Photorealism, where the artist attempts to create a scene that is indistinguishable from a photograph, is another story. People have been debating it since probably the 70's, and I agree with the main point of the criticism-- photorealism is about the creator's skill and patience, because the most successful works are nearly indistinguishable from a photograph that would have taken much less time to produce. So it's more of a "hey, look at what I can do" than presenting a unique perspective on a subject.

But plain realism, that's very much alive.
posted by Mayor Curley at 10:45 AM on January 31, 2010 [1 favorite]

Realism is a technique like any other. There are still things you can do on a canvas that you can't do with a camera.
posted by rhizome at 10:49 AM on January 31, 2010

Realistic art still requires interpretation and skill; it still requires composition and layout, it requires technique and interpretation. It still requires translating from one image to creating another. You aren't tracing a photograph, you are reinterpretting it. Your choice to try to replicate it as closely as possible (through choices in color, stroke, placement, etc) is neither new nor unusual. There's a long history in art in (sometimes gruesome) detailed, realistic depictions of everything from dead ducks to rotting fruit to gorgeous young things.

Have you seen Janet Fish's work? She's my favorite of the modern Realistic Painters. She by no means represents an extreme - in addition to Realism, there's Photorealism, and there's Hyperrealism, both of which are recognized as "real" art movements by people in and outside the traditional art world.
posted by julen at 10:52 AM on January 31, 2010 [1 favorite]

... but not by everyone, as Mayor Curley points out above.
posted by julen at 10:54 AM on January 31, 2010

Realism is a technique like any other

This. A good realist painter will not "just" copy what he or she sees: the artist will choose a color palette, a composition, etc. that will make it more Reality than what a camera could capture.

Most people who haven't studied art won't understand that, just as they won't understand the skill and composition it takes to make a good abstract work.
posted by St. Alia of the Bunnies at 10:56 AM on January 31, 2010

First of all, if it makes you happy, keep doing what you're doing. You need no other reason or approval.

A big part of art is the problem solving activity of taking some subject and rendering it in your work (even if your subject is abstract or conceptual). The technical challenge of realism is great and engrossing, but the end result of mastering that challenge is simply that you're getting close to what a photograph can produce much more easily, which is simply visual fidelity to the subject. This is what confounded artists in the late 19th and early 20th century, and led to tremendous exploration of what other challenges were available--cubism, expressivism, abstraction, conceptualism, minimalism, etc.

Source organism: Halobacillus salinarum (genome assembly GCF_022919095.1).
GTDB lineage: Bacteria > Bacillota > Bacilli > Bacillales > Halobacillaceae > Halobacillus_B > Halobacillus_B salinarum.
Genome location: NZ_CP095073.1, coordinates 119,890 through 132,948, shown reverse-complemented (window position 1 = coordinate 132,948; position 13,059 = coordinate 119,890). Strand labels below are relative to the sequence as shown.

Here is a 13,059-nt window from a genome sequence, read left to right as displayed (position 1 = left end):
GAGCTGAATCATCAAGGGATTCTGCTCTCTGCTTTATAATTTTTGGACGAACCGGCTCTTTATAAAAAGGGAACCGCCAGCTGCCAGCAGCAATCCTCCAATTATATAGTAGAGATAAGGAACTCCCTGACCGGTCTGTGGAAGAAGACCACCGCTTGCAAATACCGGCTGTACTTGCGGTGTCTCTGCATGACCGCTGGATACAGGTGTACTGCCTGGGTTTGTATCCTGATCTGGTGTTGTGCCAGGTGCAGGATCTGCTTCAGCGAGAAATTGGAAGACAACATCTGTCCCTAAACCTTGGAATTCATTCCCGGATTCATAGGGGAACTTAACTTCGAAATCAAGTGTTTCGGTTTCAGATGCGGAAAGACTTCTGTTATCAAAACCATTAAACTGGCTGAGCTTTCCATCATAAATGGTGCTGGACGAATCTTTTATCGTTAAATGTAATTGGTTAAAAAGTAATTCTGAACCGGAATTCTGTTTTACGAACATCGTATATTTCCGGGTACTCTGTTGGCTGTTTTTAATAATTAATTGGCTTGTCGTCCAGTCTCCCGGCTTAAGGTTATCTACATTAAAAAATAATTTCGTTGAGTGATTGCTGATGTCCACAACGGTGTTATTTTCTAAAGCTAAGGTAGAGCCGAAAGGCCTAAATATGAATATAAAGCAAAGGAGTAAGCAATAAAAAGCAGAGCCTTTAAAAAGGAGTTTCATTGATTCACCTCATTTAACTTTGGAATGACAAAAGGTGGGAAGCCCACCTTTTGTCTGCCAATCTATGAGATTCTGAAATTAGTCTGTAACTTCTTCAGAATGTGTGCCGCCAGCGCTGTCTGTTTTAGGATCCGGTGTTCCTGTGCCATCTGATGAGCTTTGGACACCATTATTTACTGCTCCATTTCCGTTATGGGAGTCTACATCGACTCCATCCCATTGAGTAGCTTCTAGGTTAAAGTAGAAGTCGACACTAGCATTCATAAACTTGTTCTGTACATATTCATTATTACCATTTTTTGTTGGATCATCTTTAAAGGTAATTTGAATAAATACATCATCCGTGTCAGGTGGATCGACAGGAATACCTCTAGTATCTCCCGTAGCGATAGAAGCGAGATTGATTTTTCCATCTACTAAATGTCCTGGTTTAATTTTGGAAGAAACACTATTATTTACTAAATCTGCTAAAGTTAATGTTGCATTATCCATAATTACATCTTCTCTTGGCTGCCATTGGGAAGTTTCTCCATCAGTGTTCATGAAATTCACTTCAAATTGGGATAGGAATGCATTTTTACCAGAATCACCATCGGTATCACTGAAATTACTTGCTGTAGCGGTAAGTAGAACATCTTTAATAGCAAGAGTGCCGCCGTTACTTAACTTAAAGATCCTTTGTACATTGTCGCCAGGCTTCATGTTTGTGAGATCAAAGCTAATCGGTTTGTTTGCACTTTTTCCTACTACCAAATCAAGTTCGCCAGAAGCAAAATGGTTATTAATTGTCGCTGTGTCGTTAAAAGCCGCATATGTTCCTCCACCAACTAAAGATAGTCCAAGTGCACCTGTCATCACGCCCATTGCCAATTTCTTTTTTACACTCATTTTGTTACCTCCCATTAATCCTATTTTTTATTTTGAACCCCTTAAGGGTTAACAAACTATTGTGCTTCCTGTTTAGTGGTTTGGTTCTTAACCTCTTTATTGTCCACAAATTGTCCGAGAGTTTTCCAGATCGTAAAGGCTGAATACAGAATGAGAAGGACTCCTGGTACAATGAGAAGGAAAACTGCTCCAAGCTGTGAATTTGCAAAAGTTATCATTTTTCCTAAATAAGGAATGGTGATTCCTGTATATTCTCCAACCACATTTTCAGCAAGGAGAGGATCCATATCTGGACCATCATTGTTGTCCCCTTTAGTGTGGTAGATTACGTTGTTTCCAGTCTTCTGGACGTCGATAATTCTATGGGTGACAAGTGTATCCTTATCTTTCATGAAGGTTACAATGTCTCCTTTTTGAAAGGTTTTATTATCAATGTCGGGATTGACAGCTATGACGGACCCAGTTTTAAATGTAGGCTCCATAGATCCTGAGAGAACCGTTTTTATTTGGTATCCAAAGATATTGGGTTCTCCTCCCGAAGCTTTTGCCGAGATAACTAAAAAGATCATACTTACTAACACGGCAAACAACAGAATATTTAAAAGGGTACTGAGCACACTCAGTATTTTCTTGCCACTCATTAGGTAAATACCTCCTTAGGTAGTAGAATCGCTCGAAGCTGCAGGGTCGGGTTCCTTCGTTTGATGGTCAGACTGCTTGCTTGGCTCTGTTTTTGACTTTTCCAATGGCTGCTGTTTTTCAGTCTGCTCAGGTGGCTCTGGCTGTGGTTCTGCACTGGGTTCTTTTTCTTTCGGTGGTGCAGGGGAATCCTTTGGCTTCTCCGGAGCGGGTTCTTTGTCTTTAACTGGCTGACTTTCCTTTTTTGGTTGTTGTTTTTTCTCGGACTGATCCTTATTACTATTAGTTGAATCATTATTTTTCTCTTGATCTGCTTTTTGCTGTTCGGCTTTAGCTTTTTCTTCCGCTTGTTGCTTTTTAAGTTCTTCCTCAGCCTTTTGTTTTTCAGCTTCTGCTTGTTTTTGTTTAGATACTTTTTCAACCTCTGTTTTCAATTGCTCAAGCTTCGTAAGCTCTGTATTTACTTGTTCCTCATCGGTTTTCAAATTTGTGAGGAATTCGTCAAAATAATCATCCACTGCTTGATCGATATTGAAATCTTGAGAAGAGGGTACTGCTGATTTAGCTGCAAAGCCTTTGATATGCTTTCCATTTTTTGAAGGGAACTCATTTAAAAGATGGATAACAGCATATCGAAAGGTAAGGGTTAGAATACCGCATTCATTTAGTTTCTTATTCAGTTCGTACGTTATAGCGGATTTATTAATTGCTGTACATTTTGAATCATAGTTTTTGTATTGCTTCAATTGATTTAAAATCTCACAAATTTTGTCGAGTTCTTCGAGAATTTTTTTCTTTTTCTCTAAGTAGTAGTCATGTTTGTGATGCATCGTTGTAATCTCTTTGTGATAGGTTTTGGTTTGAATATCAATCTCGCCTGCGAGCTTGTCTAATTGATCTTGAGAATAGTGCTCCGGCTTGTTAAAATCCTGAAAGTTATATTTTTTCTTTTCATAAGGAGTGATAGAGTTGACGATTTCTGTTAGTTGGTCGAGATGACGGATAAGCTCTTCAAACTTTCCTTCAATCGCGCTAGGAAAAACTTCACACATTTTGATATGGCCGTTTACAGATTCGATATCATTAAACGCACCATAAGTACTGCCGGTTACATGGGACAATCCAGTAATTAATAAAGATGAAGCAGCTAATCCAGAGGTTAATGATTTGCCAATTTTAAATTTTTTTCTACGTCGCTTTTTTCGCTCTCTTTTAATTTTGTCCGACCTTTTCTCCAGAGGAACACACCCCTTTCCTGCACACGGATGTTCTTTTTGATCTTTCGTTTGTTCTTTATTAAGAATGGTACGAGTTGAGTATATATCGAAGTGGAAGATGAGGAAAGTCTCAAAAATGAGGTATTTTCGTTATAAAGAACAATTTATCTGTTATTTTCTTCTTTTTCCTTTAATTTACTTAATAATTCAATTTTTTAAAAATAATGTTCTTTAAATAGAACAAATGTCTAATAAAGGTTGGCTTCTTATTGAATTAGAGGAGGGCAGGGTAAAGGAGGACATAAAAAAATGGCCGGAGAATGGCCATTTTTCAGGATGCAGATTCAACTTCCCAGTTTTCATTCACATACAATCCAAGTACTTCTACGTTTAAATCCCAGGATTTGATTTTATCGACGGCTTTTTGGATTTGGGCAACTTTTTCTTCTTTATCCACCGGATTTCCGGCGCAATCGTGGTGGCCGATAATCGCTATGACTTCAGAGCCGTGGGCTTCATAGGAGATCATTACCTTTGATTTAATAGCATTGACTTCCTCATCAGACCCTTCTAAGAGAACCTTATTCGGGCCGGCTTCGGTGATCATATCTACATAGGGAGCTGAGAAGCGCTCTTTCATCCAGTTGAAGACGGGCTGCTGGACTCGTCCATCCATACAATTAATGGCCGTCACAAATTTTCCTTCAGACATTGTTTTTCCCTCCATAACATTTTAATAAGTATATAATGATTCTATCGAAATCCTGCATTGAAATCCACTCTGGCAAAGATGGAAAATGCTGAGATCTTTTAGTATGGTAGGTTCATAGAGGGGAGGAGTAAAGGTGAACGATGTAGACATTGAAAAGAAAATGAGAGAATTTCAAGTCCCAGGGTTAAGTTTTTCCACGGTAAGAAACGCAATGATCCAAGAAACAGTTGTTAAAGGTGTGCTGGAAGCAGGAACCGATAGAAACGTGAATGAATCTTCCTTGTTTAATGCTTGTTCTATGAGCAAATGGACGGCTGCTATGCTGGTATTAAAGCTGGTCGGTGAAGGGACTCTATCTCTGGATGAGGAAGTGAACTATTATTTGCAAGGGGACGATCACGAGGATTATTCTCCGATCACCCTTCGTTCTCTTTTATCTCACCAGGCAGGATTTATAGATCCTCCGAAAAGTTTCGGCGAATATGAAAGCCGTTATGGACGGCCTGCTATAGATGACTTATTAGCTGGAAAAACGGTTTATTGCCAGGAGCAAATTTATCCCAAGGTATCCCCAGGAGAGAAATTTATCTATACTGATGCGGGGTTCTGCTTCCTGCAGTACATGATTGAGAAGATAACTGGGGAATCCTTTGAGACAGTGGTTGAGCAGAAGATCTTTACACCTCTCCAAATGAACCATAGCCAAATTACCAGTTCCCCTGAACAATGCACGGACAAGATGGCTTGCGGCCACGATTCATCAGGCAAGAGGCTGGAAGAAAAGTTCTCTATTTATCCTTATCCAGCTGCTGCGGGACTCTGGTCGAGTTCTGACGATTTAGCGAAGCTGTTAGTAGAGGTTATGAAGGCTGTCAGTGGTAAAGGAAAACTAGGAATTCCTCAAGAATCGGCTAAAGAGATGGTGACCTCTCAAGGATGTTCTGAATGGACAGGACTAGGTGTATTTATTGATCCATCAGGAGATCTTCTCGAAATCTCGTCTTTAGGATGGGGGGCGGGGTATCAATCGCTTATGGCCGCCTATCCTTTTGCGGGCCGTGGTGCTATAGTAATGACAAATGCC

Still, people like pictures that look like something, and people like making those pictures. In the rarified world of the "pure artist", realism really is grade school exercise; but that rarified world is a small, over-rated, elitist, capricious and generally inaccessible place that most artists stop worrying about.

So there's nothing wrong with working in a realist mode, and many artists who make their living at it continue to do so happily. But... and it's a big but... they've generally moved beyond trying to get only an accurate representation of their subject, and are considering other things as well. They're experimenting with the effect of different mediums, of making different decisions in how they represent something, of simplifying the subject or highlighting particular aspects of it... this list is endless, but comes down to this: they're thinking about more than accurately depicting the subject.

Keep making realist art, but be open to thinking about more than how much your work looks like the subject. Expose yourself to other artists and look for what they're thinking about. Keep a list of things that interest you in the work of others and try them out. Realism in art has actually made a strong comeback since the mid 20th century, but it's a realism that tries to do more than what a camera can do.
posted by fatbird at 11:02 AM on January 31, 2010 [2 favorites]

The most important thing in art is the frame. Frank Zappa said this in The Real Frank Zappa Book, though I doubt he was the first to think of it.

This expresses a fairly common view of art: an object is art because someone intends it to be seen that way—by calling it that, hanging it in a gallery, performing it in front of other people, etc. Most often creator of the object intends it to be seen as art, and creates the object specifically for that purpose. But sometimes someone finds an object that is not originally art and turns it into art by putting a frame on it. A beautiful object found in nature, like a sea shell, is not art. A utilitarian man-made object, like a toilet, is not art either. But if Marcel Duchamp signs his name on it and puts it in a museum, that's art (though it may not be good art). "Artness" is not determined by content.